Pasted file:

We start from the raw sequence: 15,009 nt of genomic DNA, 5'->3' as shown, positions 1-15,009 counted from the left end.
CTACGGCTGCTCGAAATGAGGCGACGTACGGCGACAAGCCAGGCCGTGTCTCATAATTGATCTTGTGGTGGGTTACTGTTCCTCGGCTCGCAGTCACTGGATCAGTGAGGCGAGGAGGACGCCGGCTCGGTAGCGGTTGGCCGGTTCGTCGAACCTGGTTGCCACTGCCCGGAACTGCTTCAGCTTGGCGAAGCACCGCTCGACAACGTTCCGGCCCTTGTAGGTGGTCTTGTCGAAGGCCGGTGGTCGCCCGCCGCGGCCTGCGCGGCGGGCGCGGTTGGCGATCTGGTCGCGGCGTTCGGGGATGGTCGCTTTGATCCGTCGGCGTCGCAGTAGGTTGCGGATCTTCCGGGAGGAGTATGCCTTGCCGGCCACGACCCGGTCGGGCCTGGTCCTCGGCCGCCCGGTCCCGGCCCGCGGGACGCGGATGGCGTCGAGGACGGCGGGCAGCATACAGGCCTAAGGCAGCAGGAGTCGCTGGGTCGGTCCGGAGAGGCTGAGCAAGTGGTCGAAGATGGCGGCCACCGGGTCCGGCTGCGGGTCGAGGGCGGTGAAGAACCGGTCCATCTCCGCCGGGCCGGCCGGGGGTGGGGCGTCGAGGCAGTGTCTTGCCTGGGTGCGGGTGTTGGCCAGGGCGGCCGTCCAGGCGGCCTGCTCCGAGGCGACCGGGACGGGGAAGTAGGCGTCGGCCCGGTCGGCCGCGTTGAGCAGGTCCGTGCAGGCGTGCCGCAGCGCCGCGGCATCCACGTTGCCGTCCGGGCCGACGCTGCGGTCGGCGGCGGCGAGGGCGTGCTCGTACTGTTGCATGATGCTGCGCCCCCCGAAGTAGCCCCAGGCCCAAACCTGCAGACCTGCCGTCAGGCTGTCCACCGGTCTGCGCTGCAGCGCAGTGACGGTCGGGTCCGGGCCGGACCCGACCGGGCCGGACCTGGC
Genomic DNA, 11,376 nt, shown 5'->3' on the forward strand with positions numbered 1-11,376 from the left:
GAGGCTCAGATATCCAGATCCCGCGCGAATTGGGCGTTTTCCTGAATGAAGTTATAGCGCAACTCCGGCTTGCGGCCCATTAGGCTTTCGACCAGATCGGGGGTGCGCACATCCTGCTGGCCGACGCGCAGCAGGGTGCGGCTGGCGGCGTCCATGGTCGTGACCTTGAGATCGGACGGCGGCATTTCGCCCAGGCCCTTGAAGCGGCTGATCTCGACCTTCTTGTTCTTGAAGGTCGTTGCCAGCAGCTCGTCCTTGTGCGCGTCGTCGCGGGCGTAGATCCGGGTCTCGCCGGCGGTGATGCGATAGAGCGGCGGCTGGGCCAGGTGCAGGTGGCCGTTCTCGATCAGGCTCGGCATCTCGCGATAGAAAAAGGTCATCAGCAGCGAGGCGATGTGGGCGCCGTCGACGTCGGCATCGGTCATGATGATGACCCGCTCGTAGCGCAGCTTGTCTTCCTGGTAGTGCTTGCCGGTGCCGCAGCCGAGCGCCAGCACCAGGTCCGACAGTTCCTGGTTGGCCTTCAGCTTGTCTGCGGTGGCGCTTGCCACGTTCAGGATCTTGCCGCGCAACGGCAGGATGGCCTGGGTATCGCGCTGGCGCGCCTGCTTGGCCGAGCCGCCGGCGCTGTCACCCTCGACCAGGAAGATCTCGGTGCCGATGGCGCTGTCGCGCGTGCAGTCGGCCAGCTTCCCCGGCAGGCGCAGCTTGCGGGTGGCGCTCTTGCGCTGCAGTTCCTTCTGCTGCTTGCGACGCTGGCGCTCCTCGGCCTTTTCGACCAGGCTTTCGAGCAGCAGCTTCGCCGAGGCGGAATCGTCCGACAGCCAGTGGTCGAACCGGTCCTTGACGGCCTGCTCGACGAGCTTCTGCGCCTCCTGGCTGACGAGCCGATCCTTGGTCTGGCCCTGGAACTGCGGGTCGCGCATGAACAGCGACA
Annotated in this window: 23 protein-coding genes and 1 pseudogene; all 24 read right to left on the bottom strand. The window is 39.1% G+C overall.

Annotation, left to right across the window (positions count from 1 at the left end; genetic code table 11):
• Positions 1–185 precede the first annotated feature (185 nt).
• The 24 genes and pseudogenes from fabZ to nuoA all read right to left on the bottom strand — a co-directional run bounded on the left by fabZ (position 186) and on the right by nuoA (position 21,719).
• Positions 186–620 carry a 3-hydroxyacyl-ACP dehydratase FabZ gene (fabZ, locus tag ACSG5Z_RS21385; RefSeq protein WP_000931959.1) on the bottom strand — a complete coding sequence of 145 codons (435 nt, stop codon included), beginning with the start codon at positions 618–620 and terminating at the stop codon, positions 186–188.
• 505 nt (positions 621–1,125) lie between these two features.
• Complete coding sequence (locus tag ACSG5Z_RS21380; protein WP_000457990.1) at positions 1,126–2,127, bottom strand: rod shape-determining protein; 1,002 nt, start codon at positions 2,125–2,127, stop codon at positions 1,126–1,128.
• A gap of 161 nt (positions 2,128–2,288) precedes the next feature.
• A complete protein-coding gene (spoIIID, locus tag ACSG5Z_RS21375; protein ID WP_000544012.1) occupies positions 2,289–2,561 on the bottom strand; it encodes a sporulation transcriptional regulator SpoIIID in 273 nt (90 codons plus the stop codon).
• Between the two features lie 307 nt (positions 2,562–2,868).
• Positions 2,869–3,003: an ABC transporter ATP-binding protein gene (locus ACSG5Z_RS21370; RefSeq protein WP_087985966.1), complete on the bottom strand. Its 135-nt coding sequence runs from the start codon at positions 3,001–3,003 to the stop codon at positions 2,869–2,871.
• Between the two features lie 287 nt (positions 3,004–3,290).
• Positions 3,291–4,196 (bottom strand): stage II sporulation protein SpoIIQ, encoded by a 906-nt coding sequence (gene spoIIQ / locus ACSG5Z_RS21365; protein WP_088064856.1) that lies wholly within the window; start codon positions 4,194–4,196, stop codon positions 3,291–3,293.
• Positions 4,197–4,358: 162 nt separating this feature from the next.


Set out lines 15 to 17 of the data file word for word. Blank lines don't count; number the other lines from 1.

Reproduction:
• Positions 2,869–3,003: an ABC transporter ATP-binding protein gene (locus ACSG5Z_RS21370; RefSeq protein WP_087985966.1), complete on the bottom strand. Its 135-nt coding sequence runs from the start codon at positions 3,001–3,003 to the stop codon at positions 2,869–2,871.
• Between the two features lie 287 nt (positions 3,004–3,290).
• Positions 3,291–4,196 (bottom strand): stage II sporulation protein SpoIIQ, encoded by a 906-nt coding sequence (gene spoIIQ / locus ACSG5Z_RS21365; protein WP_088064856.1) that lies wholly within the window; start codon positions 4,194–4,196, stop codon positions 3,291–3,293.